While in Maine, we took a boat tour from Northeast Harbor and stopped at Islesford, the town on Little Cranberry Island.
With about 70 year round residents (500 or so in summer), I was amazed and relieved (imagine being housebound by winter storms for a few days without a good book – not surprisingly, they are ranked in the top ten for circulation per resident in ME) to find Islesford Library serving the sometimes tiny population.
A huge part of Neighborhood House, the library has outside seating for those times when the often fog enshrouded island warms up. Since there is wi-fi, the facility doesn’t have to be open for patrons to take advantage of free internet access (and the picnic table is a great place to check your email).
Librarian Cindy Thomas was in the process of weeding books to ease their conversion to an online catalog, but kindly showed me around.
Multihued handpainted lobster floats from a recent contest mix atop shelves with bright arts and crafts from Ethiopia (Cindy’s daughter is a Peace Corps volunteer there) and add color to the more subdued tones of the Islesford Historical Society’s collection…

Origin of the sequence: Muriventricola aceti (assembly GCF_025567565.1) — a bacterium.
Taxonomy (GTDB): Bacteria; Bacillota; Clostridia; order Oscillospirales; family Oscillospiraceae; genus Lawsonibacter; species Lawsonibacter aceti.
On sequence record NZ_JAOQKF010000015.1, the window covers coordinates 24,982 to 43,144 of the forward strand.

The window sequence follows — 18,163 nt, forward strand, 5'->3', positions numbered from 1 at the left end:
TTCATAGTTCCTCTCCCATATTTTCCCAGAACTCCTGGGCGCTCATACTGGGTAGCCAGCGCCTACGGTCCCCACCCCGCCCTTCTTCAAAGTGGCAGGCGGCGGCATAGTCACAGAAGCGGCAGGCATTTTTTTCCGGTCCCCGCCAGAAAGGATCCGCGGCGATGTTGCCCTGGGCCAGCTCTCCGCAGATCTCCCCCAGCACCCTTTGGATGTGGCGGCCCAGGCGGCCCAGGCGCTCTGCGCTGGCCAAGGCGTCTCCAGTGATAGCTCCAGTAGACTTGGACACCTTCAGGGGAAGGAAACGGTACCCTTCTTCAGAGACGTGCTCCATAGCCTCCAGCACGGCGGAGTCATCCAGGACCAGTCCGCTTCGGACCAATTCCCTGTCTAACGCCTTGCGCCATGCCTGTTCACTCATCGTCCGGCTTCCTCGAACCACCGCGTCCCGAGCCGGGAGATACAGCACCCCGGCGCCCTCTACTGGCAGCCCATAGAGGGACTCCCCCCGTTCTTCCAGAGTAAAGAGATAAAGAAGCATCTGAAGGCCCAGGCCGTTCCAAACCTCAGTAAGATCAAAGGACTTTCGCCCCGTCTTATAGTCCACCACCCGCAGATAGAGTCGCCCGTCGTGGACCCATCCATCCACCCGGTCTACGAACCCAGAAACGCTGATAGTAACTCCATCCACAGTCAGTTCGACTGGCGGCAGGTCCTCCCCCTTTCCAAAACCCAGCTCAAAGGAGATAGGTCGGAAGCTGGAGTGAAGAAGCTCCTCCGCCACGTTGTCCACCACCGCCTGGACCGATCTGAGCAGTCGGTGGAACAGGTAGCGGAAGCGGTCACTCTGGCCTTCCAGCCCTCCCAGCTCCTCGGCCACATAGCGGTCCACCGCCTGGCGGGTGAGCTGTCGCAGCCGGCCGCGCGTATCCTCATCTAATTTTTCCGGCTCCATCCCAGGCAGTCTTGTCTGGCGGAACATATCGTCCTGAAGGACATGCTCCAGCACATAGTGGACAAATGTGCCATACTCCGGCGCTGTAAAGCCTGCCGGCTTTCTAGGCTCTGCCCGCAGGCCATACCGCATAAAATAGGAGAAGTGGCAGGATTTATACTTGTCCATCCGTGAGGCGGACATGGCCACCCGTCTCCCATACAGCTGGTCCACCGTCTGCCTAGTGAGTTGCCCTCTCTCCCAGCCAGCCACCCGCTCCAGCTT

…which has some interesting realia, including these pictures with cigar box frames made by sailors.
Ship models and mobiles, portraits and nautical themed art fill out the decor. There are several rooms in the place, including this one that has a wireless laptop for the public to use.
Though just about 1/2 mile wide and 3 miles long, the island has all the features of a community. There are roads (people pay a disposal fee to bring their cars by barge on a one way trip to the island), a post office, and a school with about 13 K-8 students.
Library users can borrow CDs, DVD/VHSs, audios and energy meters. And this small village even has a local author – award winning children’s writer Ashley Bryan lives here.
The library also sponsors Movie Night making it the place to go for island entertainment and research. What a delightful and necessary resource for this lovely lobstering hamlet.
We are so lucky in the US – a public library seems to be one essential service we can’t live without no matter how remote or rural the place. Have you run into little libraries in unexpected places? We’d love to hear about them.